May 3, 2012
NoMad is Sobering up the Tenderloin District
Manhattan Unlocked is a great blog for finding about New York history — in depth.
Recently in an article on the Haymarket and NoMad, Manhattan Unlocked noted that the New York City neighborhood of NoMad is on the rise and is bringing life to an area left unfilled because of its wild and notorious past during New York’s gilded age. While the NoMad District nightlife is still one of the best in the city, it is a bit tamer than it used to be in the era of the Tenderloin District, and is allowing commerce, fine hotels and wonderful residences to flourish.
The article goes on to explain that the NoMad neighborhood contains the bottom portion of the infamous Tenderloin district, which was a kind of “police-free zone” created by carefully placed bribes at the outset of the 20th Century. (A great map on the Manhattan Unlocked blog makes it easy to see the borders of the Tenderloin District and NoMad.)
Manhattan Unlocked points out that during the New York Gilded Age, Broadway was literally the dividing line between the fine culture of The Fifth Avenue Hotel and the seedy nightlife that embodied the Haymarket. Robert Amell notes in the blog that:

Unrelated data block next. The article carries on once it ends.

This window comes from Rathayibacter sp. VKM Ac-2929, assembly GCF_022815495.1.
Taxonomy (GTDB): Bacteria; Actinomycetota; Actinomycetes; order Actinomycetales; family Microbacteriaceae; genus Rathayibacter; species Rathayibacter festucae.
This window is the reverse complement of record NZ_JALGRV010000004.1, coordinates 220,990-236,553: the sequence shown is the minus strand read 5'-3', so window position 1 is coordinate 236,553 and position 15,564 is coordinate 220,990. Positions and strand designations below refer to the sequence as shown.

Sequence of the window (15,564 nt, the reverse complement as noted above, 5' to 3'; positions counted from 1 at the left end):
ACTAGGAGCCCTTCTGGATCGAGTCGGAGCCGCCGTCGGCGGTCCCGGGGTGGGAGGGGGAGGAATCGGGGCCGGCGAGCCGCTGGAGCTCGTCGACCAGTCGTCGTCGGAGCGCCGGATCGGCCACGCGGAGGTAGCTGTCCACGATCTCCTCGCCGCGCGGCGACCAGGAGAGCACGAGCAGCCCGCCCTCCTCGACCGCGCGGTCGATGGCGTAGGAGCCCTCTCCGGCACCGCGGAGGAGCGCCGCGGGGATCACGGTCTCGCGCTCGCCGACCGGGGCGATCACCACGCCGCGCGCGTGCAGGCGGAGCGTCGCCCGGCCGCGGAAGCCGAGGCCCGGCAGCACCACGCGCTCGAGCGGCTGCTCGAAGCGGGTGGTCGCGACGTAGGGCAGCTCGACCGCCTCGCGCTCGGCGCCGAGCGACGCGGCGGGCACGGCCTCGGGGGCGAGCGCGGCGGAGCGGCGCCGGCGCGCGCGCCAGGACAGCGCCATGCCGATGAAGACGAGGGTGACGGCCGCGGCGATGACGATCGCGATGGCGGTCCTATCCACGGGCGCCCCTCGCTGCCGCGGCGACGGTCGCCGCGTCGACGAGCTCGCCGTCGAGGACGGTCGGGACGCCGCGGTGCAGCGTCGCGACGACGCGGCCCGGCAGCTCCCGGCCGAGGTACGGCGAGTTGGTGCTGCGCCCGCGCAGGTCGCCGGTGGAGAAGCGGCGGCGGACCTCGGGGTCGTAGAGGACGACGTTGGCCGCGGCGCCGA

“During the Tenderloin days, brothels and saloons with names like the Star and Garter, Buckingham Palace, the Bohemia, the Tivoli, and Old Alhambra were clustered down side streets west of Broadway. According to Luc Sante’s engrossing Low Life:
‘As time went by the area became stratified: Twenty-ninth was the street of whorehouses, Twenty-eighth stood for high-end gambling, and Twenty-seventh for the low end. There were saloons on every corner, each with a Ladies’ Entrance, and houses of assignation (meaning, in current parlance, hot-sheet hotels) on every block.”
Tenderloin NYC is a wonderfully colorful part of New York history that has contributed to the NoMad we know today, but as Manhattan Unlocked explained:
“…though the Tenderloin was huge, the heart of it, and the Haymarket, seem to have left a residential and commercial hole right in the middle of the city. It’s like the urban environment has a memory all its own. Finally on the verge of an upswing, NoMad is reclaiming that most notorious part of that most notorious district.”